Story Telling

While the rising subscription-based economy is an entirely new phenomenon, the human affinity for narrative is nothing new. According to experienced brand storyteller James T. Noble, “storytelling is a proven way to develop identity, build your client base, and increase sales.” A well-told narrative bridges the gap between advertising and building relationships. Given that 75% of consumers don’t trust advertising messages, the emotional appeal of a story can draw them in, and leave them more receptive to further communications from a brand. Here are several additional benefits:

  • Narrative lends a personalized bent to your brand.
  • Stories can spruce up even the most boring case studies and data sets.
  • Tales of real-life customers can lend social proof to your advertising messages.

Perhaps best of all,** stories are a cheap platform**. There’s no cost aside from your time in developing a tale of your best customer’s success using your product, or penning a modern fable that directly ties to your ideal customer’s pain points. Here are some ways to ensure storytelling is highly appropriate, and effective:

1. Strive for Social Proof

Perhaps the simplest and most-apparent form of brand storytelling, case studies allow customers to do the talking on behalf of the brand. Consumers are more likely to listen to another consumer’s take on a branded solution than a companies, and a well-written case study illustrates the efficacy of a product in action. The most well-written customer success stories read more like a narrative than a corporate tip sheet, and include insight on the company’s pain points, and any difficulty encountered in reaching their current level of success.

71% of B2B marketers are currently using case studies actively to convert and convince their prospects. Case studies aren’t the only form of social proof that can effectively convey a brand’s story. Actively solicit quotations, images, and other content from your customer base to incorporate into your content marketing.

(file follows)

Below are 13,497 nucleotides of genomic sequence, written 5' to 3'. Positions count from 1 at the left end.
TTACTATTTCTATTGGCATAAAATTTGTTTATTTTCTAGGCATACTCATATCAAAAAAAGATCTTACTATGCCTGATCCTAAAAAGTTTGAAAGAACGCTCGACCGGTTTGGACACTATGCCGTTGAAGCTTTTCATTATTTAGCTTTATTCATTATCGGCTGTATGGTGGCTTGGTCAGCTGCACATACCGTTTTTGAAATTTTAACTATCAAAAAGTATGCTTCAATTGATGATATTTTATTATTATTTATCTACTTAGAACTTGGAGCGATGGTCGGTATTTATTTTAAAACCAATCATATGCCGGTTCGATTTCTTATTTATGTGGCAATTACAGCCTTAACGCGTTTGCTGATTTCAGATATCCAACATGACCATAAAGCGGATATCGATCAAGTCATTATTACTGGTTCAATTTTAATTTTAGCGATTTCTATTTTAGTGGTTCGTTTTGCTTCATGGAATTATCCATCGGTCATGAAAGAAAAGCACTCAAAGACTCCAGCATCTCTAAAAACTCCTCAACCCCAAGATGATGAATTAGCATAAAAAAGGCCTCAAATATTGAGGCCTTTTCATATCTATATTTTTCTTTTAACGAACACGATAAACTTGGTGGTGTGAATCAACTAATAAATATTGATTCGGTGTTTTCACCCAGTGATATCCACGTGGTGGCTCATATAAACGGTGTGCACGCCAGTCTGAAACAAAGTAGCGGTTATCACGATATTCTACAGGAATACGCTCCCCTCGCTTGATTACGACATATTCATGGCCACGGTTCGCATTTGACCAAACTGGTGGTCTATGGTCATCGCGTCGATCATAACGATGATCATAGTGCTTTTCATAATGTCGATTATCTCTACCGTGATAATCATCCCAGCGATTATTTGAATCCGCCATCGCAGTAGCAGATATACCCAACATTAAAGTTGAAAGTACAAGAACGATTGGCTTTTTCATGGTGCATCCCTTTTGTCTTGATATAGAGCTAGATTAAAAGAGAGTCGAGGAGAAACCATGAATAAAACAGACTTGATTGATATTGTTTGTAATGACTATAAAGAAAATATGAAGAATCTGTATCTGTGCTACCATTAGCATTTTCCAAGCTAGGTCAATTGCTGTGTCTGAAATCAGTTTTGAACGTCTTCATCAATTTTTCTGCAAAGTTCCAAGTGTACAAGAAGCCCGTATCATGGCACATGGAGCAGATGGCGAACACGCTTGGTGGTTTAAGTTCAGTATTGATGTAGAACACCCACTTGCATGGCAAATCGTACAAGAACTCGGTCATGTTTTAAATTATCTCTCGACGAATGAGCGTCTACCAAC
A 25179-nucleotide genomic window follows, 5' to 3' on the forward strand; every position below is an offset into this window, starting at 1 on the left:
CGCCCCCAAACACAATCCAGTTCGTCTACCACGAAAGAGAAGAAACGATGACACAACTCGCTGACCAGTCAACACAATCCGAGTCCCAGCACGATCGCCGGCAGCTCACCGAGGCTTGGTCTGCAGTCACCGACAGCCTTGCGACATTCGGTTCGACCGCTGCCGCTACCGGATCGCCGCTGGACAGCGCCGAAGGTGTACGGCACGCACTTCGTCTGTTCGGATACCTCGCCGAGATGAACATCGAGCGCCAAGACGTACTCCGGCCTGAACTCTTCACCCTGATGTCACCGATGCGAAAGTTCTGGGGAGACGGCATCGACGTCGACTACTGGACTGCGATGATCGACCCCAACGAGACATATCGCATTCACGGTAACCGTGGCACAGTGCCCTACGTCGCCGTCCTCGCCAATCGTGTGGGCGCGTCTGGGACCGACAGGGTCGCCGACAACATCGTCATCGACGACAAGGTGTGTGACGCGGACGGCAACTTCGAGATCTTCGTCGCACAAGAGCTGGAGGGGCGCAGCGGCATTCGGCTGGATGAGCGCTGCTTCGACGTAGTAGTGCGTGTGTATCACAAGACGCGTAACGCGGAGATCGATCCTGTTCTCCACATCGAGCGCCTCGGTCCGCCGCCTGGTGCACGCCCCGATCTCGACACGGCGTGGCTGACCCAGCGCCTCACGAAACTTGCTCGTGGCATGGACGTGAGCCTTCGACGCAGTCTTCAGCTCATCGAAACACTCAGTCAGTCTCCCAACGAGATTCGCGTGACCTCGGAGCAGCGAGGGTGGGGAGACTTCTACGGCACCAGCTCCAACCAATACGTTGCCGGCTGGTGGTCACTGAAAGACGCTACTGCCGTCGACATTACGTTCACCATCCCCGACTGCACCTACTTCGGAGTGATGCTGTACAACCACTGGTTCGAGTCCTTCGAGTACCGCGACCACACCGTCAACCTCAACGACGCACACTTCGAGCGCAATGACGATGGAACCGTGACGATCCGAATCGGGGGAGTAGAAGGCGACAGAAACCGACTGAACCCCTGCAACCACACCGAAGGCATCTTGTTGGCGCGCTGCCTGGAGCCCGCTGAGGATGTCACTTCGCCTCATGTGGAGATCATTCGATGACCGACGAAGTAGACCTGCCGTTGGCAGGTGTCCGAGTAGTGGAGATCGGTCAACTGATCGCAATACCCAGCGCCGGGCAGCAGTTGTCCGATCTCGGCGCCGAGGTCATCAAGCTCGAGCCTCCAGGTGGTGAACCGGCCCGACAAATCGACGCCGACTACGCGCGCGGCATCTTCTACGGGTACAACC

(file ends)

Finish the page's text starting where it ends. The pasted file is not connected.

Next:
2. Be Relevant

Even if you opt to craft a modernized fairy tale of a company actively seeking subscription software solutions and fighting the terrible dragon known as low uptime, your story should be rooted in reality. Use enough consistency with the factors your prospects encounter on a regular basis to develop rapport, and avoid overselling your solution in a way that could potentially damage trust.

While AllState’s Mayhem character is a sort of dark and mythical, the situations he causes present very real risk to the brand’s target buyer.

3. Write a Hero

While some literary greats have experimented with deplorable protagonists, known as anti-heroes over time, there’s little reason to believe that it would be an effective marketing tactic. Regardless of who you decide to make the star of your branded story, ensure they’re someone that your buyer personas want to win in the end.

There are a number of ways to improve the relevance of your story’s hero, but key methods could include writing similar demographics, struggles, and priorities as your buyer personas.

4. Have a Familiar Structure

As Forbes Contributor Susan Gurnelius points out, every familiar story has three components: a beginning, middle, and an end. While you can experiment with serial installments of your story, or create suspense on social media, your marketing messages will be far more effective if you manage to bring your readers full circle within a blog article, video, or eBook.

If there’s no resolution to your narrative, they’ll be left feeling frustrated. Similarly, without sufficient back story, your audience will have a more difficult time building a connection to the hero.

5. Create a Brand Experience

Outstanding marketing efforts evoke emotion in an audience by providing them with a vibrant sense of how their experience will change after becoming a customer. From our own experience as consumers, we likely associate BMW with luxury, and McDonald’s with convenience.

The goal of your brand’s storytelling should be to provide a multi-faceted picture of the customer experience to anyone looking in from the outside, and to build as many emotional connections along the way as possible.

Mediocre marketers state the facts, terrible marketers stretch the truth, and amazing marketers create an experience that’s so irresistible, consumers can’t help but be drawn in. Incorporating traditional principles of narrative into your content marketing and social media, including heroes and beginnings, middle, and end, can significantly improve the emotional appeal of your branded solution.